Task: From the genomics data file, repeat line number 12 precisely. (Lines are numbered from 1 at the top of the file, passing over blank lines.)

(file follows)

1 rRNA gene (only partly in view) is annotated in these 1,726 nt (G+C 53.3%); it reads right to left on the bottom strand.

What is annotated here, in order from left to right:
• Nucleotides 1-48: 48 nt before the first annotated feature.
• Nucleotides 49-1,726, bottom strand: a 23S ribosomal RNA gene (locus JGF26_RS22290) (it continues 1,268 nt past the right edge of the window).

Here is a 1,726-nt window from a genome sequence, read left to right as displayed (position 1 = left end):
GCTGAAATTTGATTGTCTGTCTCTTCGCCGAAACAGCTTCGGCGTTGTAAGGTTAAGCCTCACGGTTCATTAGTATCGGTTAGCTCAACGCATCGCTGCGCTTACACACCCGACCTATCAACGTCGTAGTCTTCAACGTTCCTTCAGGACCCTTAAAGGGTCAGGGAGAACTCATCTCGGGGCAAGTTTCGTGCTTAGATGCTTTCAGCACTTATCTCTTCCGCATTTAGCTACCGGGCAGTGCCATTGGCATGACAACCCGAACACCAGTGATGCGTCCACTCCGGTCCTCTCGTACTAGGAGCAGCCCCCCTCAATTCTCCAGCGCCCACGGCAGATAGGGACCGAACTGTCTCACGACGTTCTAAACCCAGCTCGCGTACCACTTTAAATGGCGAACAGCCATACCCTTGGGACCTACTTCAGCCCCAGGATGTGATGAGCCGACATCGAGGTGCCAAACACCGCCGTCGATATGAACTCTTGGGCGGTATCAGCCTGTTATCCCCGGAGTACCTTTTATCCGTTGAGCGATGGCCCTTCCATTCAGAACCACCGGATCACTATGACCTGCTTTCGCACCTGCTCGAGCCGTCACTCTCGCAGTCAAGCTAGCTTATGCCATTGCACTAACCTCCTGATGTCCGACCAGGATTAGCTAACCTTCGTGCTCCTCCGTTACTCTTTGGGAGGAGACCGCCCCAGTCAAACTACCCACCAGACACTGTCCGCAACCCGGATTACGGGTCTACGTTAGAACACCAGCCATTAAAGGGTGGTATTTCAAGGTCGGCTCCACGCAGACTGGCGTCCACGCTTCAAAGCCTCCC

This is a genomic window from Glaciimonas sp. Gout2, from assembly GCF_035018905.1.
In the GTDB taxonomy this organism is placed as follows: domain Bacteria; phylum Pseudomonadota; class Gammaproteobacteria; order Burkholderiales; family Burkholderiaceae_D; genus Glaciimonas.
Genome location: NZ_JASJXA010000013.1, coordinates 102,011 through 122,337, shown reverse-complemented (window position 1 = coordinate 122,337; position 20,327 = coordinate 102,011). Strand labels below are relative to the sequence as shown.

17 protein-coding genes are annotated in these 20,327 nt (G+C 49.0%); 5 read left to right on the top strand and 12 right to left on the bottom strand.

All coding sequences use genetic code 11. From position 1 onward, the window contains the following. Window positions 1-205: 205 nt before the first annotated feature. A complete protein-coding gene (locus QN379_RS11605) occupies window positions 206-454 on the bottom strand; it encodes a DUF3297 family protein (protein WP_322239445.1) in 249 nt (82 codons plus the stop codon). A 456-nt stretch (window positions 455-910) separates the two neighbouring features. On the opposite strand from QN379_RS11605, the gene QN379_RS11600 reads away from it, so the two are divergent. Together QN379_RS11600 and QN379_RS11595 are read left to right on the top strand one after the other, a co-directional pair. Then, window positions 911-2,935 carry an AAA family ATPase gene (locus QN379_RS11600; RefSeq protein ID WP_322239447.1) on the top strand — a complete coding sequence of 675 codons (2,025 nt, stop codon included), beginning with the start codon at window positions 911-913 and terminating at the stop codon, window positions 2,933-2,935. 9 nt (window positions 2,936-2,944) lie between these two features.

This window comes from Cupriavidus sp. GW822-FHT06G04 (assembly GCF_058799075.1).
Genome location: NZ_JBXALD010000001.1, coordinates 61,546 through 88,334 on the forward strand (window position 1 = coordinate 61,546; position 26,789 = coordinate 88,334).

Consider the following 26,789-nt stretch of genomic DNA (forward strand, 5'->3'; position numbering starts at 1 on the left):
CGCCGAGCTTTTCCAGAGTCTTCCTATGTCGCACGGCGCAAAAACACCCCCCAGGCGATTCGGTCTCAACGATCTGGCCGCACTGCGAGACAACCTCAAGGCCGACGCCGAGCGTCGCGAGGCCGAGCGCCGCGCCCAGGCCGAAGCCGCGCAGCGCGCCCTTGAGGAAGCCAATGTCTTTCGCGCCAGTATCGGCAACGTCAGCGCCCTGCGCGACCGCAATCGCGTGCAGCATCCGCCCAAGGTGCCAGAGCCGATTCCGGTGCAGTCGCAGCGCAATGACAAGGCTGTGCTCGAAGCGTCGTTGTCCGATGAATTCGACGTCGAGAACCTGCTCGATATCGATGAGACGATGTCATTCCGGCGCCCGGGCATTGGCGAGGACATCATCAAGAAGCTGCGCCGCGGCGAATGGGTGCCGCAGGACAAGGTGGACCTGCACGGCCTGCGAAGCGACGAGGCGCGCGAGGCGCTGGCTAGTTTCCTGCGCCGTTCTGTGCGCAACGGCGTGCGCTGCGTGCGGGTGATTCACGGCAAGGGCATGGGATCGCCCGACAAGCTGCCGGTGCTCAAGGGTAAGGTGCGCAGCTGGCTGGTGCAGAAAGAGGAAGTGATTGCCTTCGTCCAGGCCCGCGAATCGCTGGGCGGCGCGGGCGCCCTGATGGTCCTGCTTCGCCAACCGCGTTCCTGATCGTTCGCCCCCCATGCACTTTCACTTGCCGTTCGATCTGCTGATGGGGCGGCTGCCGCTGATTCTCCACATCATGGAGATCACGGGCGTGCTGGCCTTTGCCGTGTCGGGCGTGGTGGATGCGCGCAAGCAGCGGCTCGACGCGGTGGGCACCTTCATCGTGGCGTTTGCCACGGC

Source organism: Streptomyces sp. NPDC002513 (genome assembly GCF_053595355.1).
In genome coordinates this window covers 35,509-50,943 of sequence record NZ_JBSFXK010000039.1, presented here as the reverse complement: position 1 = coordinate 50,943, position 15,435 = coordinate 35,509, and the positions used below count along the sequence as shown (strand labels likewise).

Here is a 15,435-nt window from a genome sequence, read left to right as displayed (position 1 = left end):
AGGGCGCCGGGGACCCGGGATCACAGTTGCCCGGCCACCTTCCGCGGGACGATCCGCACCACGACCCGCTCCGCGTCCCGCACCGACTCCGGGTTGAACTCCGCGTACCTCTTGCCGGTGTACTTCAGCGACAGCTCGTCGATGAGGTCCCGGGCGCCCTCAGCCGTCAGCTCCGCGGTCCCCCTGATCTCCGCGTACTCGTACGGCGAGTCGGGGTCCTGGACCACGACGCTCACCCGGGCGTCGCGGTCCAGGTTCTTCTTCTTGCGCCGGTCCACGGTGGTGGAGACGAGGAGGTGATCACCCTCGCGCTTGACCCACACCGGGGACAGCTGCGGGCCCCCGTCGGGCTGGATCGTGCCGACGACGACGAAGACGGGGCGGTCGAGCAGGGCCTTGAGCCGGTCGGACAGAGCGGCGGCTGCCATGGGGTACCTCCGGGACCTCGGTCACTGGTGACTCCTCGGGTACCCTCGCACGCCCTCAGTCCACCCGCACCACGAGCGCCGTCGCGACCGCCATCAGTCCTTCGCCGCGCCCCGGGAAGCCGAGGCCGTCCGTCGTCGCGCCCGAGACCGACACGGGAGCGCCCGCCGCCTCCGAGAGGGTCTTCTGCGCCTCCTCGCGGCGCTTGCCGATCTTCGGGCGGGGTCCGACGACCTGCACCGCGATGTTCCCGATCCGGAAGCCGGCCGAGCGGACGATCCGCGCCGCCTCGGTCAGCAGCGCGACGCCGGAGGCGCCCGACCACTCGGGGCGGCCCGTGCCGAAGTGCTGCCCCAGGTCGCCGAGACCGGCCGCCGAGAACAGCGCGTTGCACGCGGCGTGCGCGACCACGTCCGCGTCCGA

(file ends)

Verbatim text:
This window comes from Cupriavidus sp. GW822-FHT06G04 (assembly GCF_058799075.1).